This is why it's called work. But doing the work makes all the difference. It allows us to sleep at night with a clear head. You already know it but I'm going to say it anyways. Nothing comes easy. But all things are possible, with the Divine and some work.
If you've done any self-reflecting, you probably are aware of some of the work in your life that you need to do. Now get to work.
Have you ever tried to love someone only to find out that there is no way they are going to allow you in? Do you know someone who seemingly had it all together and then started behaving in ways that destroyed their success? You show me a person who constantly sabotages the relationships that mean the most to them and I will show you a person who doesn’t think they deserve to be loved. That is lack of love for self. Oh yes, maybe they are afraid. Aren’t we all afraid of letting others in? Afraid of letting others be close to us? Aren’t we all afraid that if others find out who we really are they will see that we are a fraud? That we don’t have it all together? That we’ve made mistakes? That we’ll make mistakes again?
“Well if they really knew what I was like deep down, they would run as far away from me a possible.” So we lie. We deflect. We never really ‘show up’ and be present with them and allow them to see our true hearts. Below is an excerpt from an email I received from such a person. This person came to the realization that they had been putting on a ‘false self’ in order to try to make people happy. They have given me full permission to use this…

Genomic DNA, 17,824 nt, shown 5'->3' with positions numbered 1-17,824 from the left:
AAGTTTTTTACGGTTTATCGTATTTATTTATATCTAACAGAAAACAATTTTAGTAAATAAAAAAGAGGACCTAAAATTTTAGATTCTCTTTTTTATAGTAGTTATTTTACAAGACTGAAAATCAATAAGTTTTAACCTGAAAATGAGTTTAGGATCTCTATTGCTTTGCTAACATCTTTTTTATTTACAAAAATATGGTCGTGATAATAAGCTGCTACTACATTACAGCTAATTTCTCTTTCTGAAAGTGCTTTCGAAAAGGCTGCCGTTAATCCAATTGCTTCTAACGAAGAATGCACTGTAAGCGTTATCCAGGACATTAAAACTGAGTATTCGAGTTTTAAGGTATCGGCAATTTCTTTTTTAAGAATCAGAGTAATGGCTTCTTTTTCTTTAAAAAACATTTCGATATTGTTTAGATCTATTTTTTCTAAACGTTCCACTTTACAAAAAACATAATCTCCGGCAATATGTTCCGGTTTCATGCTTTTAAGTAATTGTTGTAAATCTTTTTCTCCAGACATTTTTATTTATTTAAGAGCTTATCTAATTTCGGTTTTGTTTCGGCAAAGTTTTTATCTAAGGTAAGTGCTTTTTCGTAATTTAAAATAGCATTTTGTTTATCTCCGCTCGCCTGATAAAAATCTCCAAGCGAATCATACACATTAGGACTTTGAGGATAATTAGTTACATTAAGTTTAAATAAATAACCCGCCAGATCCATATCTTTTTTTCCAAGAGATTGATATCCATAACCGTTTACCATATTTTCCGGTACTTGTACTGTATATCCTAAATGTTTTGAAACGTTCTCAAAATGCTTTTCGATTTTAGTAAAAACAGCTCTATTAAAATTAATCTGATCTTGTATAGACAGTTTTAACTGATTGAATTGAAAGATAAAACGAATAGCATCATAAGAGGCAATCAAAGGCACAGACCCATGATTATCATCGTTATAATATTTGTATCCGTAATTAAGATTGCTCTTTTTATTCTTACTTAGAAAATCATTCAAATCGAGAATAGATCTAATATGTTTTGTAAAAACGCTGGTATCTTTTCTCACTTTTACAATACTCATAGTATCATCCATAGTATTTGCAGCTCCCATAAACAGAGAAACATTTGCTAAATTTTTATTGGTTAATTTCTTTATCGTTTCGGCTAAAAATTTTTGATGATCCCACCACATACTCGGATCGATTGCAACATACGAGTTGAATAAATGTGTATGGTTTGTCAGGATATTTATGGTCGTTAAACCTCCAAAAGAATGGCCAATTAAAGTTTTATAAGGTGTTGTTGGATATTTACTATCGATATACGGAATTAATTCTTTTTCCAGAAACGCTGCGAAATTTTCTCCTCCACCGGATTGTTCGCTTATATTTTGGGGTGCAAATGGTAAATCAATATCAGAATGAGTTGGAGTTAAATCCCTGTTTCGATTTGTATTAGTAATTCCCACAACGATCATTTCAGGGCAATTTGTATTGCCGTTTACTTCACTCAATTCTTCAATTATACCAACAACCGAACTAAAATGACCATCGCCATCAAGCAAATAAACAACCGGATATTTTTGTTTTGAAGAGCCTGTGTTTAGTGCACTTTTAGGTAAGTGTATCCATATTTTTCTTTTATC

“I care way too much what everyone thinks of me. I act like I don’t, but I do. It affects everything that I do from counseling to being counseled. From my work life to, and especially in, my home life. With my family and friends and church. I want people to think well of me and I can’t stand when they don’t. I wish I cared less, but the monster in me that craves validation and affirmation is usually too hungry. I do so many things in a way that is rarely “true” and whole hearted. Usually I’m splitting part of my being up and spending energy on trying to present myself in a way that I’m liked.
I hide so many things from so many people. Who could I sit down and be honest with without the total fear that they would leave me and no longer love me. Then I feel as if I’d be ashamed of what everyone thought of me.”
Isn’t that the greatest fear that we all have? That we aren’t worth being loved and that we will be alone because of it. Isn’t this what every child fears on the first day of school? Isn’t this what every middle school child thinks the first time they send that text (or in my day, passed a note)? Isn’t that what adults think when they close themselves off from the one’s that love them most, engage in sabotaging behavior, and refuse to let love in?
It is hard to show our true selves. And where do we start? I think we start by realizing that we are hiding in the first place. Getting honest with ourselves first. Asking solid questions like, ‘am I a people pleaser?’ ‘Do I craft my life in a way to present myself to people in order to be liked?’
How do we move past trying to please people in order to soothe the fear that we won’t be liked? By believing we are worth being loved. Another way to say that is to love yourself. Value yourself. Believe that you truly do deserve to be loved and that you have something to offer other people that no one else can… yourself. If you love and value yourself, you won’t let yourself hide. You won’t let yourself sabotage relationships either. So how about it? Are you hiding? Are you sabotaging yourself and your relationships?